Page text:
One of the things that I have trouble with in my genealogy research is source citation. Of course, I understand the importance of citing sources, and I do so to the best of my ability. My two big problems are format and decision-making.
When it comes to format, I’m fairly comfortable with the Modern Language Association (MLA) style. I used it the most in college and I can write an MLA source citation for print books in no time. What I have trouble with are the oddities. By oddities, I mean letters, photographs, microfilm, etc. I often end up creating a sort of hodgepodge citation with what information I know others will need to look it up later.
Whenever I do research, I’m faced with either having to write down a lot of source information, making sure to note it thoroughly so I know which digital source it goes with, or making digital copies or photocopies of the title and verso pages if I can.
I then enter all of the information into my genealogy software at home. Once in my genealogy software, it’s not easily retrievable for side projects, such as blog posts. Maybe that’s a flaw in the software I’ve chosen or maybe it’s common to all genealogy software. I’m not sure. In any event, I then find myself having to look things up and write out new bibliographies for my blog posts.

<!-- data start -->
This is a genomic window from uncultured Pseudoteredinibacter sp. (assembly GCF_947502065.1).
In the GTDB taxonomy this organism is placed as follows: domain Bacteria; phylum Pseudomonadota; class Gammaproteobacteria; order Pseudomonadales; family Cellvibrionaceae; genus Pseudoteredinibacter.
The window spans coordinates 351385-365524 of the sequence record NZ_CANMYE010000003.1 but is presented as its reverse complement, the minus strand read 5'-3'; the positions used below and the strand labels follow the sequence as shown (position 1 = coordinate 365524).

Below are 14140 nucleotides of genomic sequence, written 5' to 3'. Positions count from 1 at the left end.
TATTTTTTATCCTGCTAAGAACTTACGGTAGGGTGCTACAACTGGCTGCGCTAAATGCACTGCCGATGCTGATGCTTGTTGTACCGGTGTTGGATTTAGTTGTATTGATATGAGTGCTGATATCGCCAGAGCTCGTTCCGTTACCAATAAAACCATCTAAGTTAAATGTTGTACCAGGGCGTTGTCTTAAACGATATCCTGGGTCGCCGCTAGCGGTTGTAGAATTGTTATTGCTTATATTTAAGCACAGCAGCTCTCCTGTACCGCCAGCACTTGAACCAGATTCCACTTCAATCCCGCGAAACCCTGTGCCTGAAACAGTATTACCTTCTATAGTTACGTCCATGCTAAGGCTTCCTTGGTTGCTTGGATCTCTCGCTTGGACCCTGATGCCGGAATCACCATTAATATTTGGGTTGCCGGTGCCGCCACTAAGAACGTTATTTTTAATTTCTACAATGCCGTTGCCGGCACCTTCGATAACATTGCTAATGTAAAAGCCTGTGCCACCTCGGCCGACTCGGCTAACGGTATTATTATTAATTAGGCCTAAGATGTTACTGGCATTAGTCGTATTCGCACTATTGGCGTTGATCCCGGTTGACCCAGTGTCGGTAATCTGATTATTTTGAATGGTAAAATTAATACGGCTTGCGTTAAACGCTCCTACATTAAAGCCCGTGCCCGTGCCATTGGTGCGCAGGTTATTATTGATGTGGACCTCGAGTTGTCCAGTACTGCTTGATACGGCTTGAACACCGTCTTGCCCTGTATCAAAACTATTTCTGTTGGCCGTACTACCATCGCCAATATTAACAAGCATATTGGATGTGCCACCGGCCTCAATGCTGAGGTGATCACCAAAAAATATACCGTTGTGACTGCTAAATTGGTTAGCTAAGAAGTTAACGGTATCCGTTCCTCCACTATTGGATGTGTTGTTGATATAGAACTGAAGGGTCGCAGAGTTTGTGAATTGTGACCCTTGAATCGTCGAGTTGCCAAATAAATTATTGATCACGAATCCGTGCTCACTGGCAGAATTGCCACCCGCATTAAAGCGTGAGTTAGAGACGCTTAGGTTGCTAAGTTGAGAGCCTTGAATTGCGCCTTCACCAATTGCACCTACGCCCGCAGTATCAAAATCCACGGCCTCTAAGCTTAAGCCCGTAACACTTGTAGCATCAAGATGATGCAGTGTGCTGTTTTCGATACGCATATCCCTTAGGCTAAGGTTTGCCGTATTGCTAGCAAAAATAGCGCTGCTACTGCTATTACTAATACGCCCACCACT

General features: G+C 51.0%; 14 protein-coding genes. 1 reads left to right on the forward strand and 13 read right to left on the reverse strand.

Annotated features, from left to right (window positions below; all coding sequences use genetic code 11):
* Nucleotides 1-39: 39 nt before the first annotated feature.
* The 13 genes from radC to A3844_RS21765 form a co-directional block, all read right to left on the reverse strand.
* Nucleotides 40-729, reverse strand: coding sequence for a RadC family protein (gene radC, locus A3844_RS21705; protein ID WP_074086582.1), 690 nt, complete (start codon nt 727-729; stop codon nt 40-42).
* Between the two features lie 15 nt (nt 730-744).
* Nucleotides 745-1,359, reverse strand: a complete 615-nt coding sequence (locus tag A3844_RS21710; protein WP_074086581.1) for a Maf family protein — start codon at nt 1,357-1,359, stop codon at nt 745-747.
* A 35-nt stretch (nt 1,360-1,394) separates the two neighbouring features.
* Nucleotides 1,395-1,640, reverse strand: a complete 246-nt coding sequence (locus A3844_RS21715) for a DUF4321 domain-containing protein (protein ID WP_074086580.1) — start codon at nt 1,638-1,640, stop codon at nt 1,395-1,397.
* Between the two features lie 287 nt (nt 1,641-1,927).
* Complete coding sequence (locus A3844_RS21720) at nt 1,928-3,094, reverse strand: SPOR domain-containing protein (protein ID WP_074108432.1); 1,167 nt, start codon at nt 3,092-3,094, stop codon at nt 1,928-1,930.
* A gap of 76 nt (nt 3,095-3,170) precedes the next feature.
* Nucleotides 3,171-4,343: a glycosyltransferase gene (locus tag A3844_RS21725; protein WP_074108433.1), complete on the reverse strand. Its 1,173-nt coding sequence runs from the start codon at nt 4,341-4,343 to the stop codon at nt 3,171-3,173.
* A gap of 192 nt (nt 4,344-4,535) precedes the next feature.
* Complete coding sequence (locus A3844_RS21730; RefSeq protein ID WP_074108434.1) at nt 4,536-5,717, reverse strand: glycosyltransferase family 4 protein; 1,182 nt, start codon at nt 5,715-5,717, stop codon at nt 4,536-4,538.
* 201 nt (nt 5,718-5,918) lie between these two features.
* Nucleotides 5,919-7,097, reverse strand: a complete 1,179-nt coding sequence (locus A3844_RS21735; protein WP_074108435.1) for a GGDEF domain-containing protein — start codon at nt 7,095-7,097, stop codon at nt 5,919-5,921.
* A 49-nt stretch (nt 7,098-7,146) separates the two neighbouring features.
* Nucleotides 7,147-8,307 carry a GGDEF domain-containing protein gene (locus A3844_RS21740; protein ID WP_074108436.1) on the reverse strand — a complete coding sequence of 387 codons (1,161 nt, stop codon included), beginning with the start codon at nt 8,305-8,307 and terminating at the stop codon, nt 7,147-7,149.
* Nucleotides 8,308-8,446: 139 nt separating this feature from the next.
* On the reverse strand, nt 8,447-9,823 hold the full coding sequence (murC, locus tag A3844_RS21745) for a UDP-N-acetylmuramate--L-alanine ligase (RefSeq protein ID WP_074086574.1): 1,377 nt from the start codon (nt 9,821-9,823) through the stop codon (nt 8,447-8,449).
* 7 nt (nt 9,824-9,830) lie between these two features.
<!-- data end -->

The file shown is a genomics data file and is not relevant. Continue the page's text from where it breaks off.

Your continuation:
A while back, I was looking for source citation apps on my phone and found a couple that I wanted to try. I ended up really liking EasyBib. It’s free and it is really easy to use. At first, I just input the information for the type of source I was using and then write down whatever it generated (you can e-mail it to yourself). Then, I realized there was a corresponding website, which made it even easier. I started clicking the copy and pasted option and pasting it directly into my post.
Today, as I was reading the newest issue of Internet Genealogy, I came across a list of genealogy apps. There were several listed that I am familiar with and use, but EasyBib wasn’t one of them. In fact, there were no suggestions for source citation apps. I decided to play around some with the website.
When you first see the website, you can choose a citation style and a source type. The most common source types have their own tabs, but there are other options.
Once you have selected what you need, type in the book title, web address, etc. and click “Cite It” to generate a citation.
If you sign up for an account, you can create folders and projects. One of my folders would be “Blog.” Projects within this folder would be “Rakestraw, Francis,” “Springer, Frank,” etc.
I started this with Francis Rakestraw and added a couple of source citations to the project.
I can then check each source that I’m using, click “Export,” and select “Copy & Paste”. It will open up a new tab with a works cited page.
EasyBib turned out to be a great solution for me, and I wanted to pass it on in case it might be useful to others too.